Emanuel Kahsai faking mental illness to 'derail' his murder trial: Crown

The man accused of killing his mother and her disabled client has been accused of trying to derail his court case by faking symptoms of mental illness, accusations that Emanuel Kahsai denied in an interview with CBC News.

Lawyers back in court Tuesday afternoon to decide how to proceed

Two psychiatric reports have found Emanuel Kahsai is faking a mental illness (Meghan Grant/CBC)

The man charged with killing his mother and her disabled client has been accused of trying to derail his court case by faking symptoms of mental illness, assertions Emanuel Kahsai denied in an interview with CBC News.

Kahsai is charged with first-degree murder in the death of his mother, 54-year-old Selma Alem, and second-degree murder in the death of 25-year-old Julie Tran, whose bodies were discovered in Alem's Coventry Hills home a year ago.

A preliminary inquiry was supposed to take place beginning Tuesday but Kahsai came into the courtroom flailing his arms and making accusations that his own lawyer was in on a conspiracy with NASA and guards to influence verdicts by "extrapolating information" from inmates' minds.

In a phone interview from the Calgary Remand Centre (CRC), where Kahsai is being held pending trial, he continued to rant about brainwashing and telepathy at CRC and the Southern Alberta Forensic Psychiatry Centre where his mental assessments took place.

"There is brainwashing going on over at forensic psychiatry," said Kahsai. "He knows about the technologies being used to induce heart attacks ... for turning verdicts to extrapolate information from inmates' minds."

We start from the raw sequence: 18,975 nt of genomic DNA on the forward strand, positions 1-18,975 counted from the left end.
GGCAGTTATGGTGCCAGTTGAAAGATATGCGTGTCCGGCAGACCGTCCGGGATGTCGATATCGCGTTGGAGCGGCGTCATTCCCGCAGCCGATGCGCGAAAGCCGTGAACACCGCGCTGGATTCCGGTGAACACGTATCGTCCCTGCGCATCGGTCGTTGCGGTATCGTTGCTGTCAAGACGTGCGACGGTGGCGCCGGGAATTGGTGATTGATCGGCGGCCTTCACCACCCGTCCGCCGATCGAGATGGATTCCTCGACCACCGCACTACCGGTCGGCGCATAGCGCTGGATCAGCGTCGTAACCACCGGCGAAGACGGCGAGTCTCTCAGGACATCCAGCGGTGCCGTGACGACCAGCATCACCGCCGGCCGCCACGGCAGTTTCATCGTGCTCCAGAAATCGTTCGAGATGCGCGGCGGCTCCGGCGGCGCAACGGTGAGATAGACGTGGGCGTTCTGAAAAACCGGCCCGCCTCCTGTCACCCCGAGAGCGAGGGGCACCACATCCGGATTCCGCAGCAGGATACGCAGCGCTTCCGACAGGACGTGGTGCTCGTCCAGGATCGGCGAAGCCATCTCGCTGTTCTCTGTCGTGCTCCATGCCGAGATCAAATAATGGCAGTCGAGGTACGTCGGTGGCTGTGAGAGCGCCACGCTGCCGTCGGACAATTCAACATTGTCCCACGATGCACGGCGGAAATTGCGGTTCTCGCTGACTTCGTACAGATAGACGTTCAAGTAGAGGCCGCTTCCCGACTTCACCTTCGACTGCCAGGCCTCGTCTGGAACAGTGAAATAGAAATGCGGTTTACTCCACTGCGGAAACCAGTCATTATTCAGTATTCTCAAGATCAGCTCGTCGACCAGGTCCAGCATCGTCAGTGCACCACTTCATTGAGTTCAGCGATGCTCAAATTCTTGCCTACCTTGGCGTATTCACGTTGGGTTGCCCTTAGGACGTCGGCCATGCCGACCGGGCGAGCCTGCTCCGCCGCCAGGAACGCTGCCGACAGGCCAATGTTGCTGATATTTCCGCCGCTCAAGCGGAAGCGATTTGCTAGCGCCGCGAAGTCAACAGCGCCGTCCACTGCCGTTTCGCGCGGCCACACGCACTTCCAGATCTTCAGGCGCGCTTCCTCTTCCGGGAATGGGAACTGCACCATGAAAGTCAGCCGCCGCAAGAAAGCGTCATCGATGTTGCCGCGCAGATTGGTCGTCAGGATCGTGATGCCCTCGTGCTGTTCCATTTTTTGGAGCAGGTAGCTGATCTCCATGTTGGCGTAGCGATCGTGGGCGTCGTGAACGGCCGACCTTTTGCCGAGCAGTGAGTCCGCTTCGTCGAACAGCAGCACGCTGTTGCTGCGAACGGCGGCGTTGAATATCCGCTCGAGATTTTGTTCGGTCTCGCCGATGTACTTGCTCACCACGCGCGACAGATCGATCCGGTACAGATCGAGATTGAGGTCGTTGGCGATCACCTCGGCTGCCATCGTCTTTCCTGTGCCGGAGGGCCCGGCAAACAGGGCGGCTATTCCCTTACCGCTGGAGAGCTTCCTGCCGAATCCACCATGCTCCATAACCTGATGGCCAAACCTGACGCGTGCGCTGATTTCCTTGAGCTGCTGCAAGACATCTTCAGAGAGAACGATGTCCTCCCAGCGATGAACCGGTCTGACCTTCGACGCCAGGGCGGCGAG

Selma Alem and Julie Tran were found dead in Alem's home in October 2015. Alem's son is accused of murder. (Calgary Herald/Family photo)

After bizarre rants during earlier court appearances, Kahsai was sent for psychiatric assessments to determine whether he is fit to stand trial.

Kahsai told a court psychologist that "NASA and other agencies are using alpha, beta and zeta waves to manipulate the brains of inmates to extract information from them to alter verdicts in the courts."

But two separate psychiatric assessments found Kahsai was not only mentally fit but likely faking his symptoms. 

"I was told that I'm clinically sane, not insane," said Kahsai. "The doctor did lie, fabricate the paperwork ... it stated something about me faking."

Kahsai trying to 'derail' court case: Crown

On Tuesday, court heard that Kahsai has contacted the Calgary Police Service 35 times, including once to report an assault that was later determined not to have occurred.

He has also contacted the Crown's office several times and has called CBC News dozens of times in an effort to advance his narrative.

Kahsai did acknowledge he understands that a defence of not criminally responsible (NCR) by reason of mental illness could keep him out of prison, and said he was told through telepathy that an NCR defence was the plan for him. 

Crown prosecutor Todd Buziak told Provincial Court Judge Peter Barley that he believes Kahsai is trying to "derail" his preliminary inquiry and indicated he will likely proceed by direct indictment, sending the matter straight to trial.

'I will prove my innocence'

The key players will return to court Tuesday afternoon to decide how to proceed.

"I will prove my innocence and take this place down if I have to do it single-handedly."

In the months leading up to her death, court documents showed that Alem was frightened of her son and had sought protection against him.

Kahsai refused to explain why his mother was scared of him to the point that she sought an emergency protection order against him.

For Alem's best friend, the latest drama from Kahsai is disappointing but not surprising.

"This is making me sick," said Susan Hills.

"I know he's faking; he thinks he's way too smart."